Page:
The Elder Scrolls: Legends is diving into esports with its first Master Series Championships, which will take place this weekend (August 9-August 10) at QuakeCon in Dallas. Players began the road to this event back in June, and the series whittled down contenders from over 800 to 16.
Bethesda’s digital card game takes place in the world of The Elder Scrolls role-playing franchise. It may not rake in as much money as Hearthstone, but it stands out from Blizzard’s juggernaut in a variety of ways. It uses a color-based system for building decks, but unlike Magic: The Gathering and others, you can build decks now from among three colors, not two, as of the recent Houses of Morrowind expansion. You fight in two lanes on the board, not just one. Its puzzle sets offer a different sort of challenge, giving you a hand of cards and presenting you a “solve in one turn” situation. And its draft system has solo play, so you can build decks against a group of nine AI competitors, making it one way to increase your card collection and learn new cards without facing other players.
GamesBeat: Bethesda doesn’t have a lot of esports expertise. How do you create an esports scene?
Christian Van Hoose: I believe the most important factor in any esports scene is the game itself. I have always felt that Legends is a game that lends itself extremely well to high-level play and it has been awesome to watch the scene take shape over the past few weeks with the qualifiers. There has been a lot of intricate play decisions and exciting moments — and we’ve only scratched the surface so far. We’re committed to building the scene from the ground up and supporting more events over time. Though the esports scene for Legends is still young, we’ve seen long-time players like Santosvella, TurquoiseLink, and Dust103 transition from content creation to great tournament placements, and have seen standout performers emerge such as EndoZoa, Karakondzhul, and Traitor-Joe.
Also, after our upcoming developer switch to Sparkypants, we’ll have a client we can easily add new features to. One of the highest priority items on that list is an in-game tournament mode which will help us support the tournament scene at all levels, from the most prestigious events like the Masters Series to smaller events that players and streamers can set up for the community.
GamesBeat: You haven’t been a Legends community manager for long. How does your role fit into esports, and how well do you know your role enough to help promote the new series?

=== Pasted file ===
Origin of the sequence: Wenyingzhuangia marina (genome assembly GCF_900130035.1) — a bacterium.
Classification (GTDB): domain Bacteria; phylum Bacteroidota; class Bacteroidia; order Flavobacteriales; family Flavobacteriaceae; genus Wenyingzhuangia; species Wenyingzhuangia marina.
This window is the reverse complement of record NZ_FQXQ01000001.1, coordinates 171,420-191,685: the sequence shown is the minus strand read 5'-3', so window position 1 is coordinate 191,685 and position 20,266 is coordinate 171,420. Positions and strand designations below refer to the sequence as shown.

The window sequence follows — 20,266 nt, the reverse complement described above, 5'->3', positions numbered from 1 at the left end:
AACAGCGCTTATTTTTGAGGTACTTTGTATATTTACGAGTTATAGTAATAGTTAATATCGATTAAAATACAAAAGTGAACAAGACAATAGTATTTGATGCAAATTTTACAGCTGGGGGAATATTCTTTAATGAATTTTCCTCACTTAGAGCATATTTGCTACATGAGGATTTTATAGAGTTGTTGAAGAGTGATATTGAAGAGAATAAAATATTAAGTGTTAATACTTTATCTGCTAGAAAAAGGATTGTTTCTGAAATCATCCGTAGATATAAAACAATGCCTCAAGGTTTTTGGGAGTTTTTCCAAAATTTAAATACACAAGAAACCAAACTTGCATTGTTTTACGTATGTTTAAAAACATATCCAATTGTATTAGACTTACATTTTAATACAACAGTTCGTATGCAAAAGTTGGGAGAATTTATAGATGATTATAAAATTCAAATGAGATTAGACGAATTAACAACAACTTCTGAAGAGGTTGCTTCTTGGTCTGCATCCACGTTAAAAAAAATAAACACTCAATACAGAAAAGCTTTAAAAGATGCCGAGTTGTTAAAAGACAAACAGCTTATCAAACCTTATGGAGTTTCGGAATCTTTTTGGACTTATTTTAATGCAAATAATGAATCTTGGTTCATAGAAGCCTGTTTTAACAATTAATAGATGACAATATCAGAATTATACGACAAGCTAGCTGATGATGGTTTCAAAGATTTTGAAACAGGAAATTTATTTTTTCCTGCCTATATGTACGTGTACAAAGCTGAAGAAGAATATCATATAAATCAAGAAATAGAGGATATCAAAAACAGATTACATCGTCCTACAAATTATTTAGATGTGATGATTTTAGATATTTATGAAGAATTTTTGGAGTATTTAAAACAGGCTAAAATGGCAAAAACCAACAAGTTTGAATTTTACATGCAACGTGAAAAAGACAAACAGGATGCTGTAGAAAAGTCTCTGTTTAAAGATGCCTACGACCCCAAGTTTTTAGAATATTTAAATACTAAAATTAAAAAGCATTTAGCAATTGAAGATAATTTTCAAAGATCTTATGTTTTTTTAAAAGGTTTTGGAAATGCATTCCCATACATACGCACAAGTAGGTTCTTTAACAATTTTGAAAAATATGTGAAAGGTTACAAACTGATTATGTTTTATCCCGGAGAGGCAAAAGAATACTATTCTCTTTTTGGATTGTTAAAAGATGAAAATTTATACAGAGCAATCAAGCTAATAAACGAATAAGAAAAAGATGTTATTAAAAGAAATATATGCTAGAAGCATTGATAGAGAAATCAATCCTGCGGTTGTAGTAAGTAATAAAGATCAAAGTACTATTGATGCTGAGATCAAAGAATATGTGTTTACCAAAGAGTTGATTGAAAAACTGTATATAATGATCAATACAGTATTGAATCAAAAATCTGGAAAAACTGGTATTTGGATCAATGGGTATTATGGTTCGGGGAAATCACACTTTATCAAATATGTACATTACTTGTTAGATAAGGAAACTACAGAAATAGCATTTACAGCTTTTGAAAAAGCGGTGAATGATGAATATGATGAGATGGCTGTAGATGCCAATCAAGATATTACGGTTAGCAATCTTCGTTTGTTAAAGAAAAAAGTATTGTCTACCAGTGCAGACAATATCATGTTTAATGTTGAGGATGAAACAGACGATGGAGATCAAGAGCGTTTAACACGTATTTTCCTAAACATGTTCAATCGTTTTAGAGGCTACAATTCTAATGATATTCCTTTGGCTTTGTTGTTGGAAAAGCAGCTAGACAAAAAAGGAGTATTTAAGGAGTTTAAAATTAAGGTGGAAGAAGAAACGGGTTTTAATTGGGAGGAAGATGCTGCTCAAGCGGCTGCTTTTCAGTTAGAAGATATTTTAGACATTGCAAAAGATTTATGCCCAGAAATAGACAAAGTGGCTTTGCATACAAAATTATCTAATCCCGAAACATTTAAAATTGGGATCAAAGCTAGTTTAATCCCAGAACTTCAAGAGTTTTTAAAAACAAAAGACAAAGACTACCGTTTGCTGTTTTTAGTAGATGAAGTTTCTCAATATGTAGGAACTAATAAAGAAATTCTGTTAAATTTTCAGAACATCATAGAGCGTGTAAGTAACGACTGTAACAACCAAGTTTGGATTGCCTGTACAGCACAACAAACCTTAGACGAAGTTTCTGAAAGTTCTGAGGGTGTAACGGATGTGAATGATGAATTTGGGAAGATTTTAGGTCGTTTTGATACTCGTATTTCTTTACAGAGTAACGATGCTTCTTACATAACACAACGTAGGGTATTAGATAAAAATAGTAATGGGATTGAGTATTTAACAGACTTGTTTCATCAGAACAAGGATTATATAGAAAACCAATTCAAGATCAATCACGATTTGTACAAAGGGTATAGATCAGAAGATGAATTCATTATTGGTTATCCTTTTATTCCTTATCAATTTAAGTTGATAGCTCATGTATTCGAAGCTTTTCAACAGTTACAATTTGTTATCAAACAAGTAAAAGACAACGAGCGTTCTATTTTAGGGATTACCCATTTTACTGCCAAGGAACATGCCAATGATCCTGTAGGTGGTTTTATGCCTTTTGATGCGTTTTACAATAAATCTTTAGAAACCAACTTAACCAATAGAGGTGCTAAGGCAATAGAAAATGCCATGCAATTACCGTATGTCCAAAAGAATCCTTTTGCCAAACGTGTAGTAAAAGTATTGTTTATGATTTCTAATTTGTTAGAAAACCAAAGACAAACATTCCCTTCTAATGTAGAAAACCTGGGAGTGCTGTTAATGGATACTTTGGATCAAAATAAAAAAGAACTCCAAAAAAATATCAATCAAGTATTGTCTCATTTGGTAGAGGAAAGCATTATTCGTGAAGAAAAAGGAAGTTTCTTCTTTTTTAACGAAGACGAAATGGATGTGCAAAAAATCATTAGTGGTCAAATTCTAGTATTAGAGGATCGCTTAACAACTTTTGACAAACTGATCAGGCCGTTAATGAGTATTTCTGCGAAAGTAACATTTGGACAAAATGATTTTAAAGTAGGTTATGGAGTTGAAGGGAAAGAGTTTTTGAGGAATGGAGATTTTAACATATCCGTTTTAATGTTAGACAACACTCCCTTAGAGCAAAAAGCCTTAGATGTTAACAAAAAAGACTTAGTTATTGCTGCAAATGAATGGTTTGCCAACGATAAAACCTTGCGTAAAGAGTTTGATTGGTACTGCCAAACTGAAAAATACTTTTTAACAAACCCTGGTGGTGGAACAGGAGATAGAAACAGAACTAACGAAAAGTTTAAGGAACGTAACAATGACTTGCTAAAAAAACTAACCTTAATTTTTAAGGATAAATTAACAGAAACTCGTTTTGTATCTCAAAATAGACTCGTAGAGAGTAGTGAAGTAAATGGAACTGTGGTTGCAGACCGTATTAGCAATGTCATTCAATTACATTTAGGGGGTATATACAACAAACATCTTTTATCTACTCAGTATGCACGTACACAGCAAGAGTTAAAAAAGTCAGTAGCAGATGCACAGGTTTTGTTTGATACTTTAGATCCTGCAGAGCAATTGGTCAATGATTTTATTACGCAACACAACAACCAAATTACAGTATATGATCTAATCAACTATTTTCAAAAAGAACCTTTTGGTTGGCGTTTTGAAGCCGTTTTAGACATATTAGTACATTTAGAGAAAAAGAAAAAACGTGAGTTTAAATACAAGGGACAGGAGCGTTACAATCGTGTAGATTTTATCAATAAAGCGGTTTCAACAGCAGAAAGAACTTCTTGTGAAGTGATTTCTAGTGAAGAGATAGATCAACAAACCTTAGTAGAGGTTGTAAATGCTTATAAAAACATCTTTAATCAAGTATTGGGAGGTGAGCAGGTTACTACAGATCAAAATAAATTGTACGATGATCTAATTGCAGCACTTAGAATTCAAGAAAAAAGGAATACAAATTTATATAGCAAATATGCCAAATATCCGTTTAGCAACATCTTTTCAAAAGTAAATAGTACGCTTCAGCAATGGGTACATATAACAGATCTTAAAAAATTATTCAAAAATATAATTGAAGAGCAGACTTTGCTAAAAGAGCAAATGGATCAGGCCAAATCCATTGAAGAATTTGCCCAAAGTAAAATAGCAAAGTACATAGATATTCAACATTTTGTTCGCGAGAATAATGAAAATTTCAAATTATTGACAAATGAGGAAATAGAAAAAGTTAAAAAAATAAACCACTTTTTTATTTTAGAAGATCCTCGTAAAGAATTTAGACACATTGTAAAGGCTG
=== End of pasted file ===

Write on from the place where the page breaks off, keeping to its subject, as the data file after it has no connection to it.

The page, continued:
Van Hoose: Having only worked here at Bethesda for about four and a half months, I am relatively new, but my experience in Legends dates back to July 2016. I picked up the game myself in late Closed Beta and quickly became a consistently high-ranked player and full-time content creator on Twitch and YouTube. I’ve always had a passion for competition in any of my hobbies, and Legends was no exception. Now that I’m at Bethesda I’ve used that passion and my knowledge of the community to work closely with our partners to make tournaments a success. It’s a rewarding challenge and a new experience from preparing as a competitor. Besides promotion, I helped develop the format and secure talent for the Masters Series and have worked with ESL to make sure the needs of competitive players are met and the viewers are given a fantastic show. I’ll even be on the desk myself for the conclusion of the season at QuakeCon!
GamesBeat: How do the recent nerfs play into the tournament meta?
Van Hoose: That remains to be seen! We timed the recent balance patch to fall after the last qualifier for the Masters Series, but with two weeks of prep time for the qualified players to work on their lineups. I’ve seen a lot of conversation surrounding how they’ll affect the main event, and a lot of conflicting opinions from qualified players. I think seeing who out of this extraordinary group of players can best solve the first few weeks of the post-balance patch metagame is the thing I’m most excited about.
GamesBeat: Are nerfs more about the constructed meta or the tournament meta?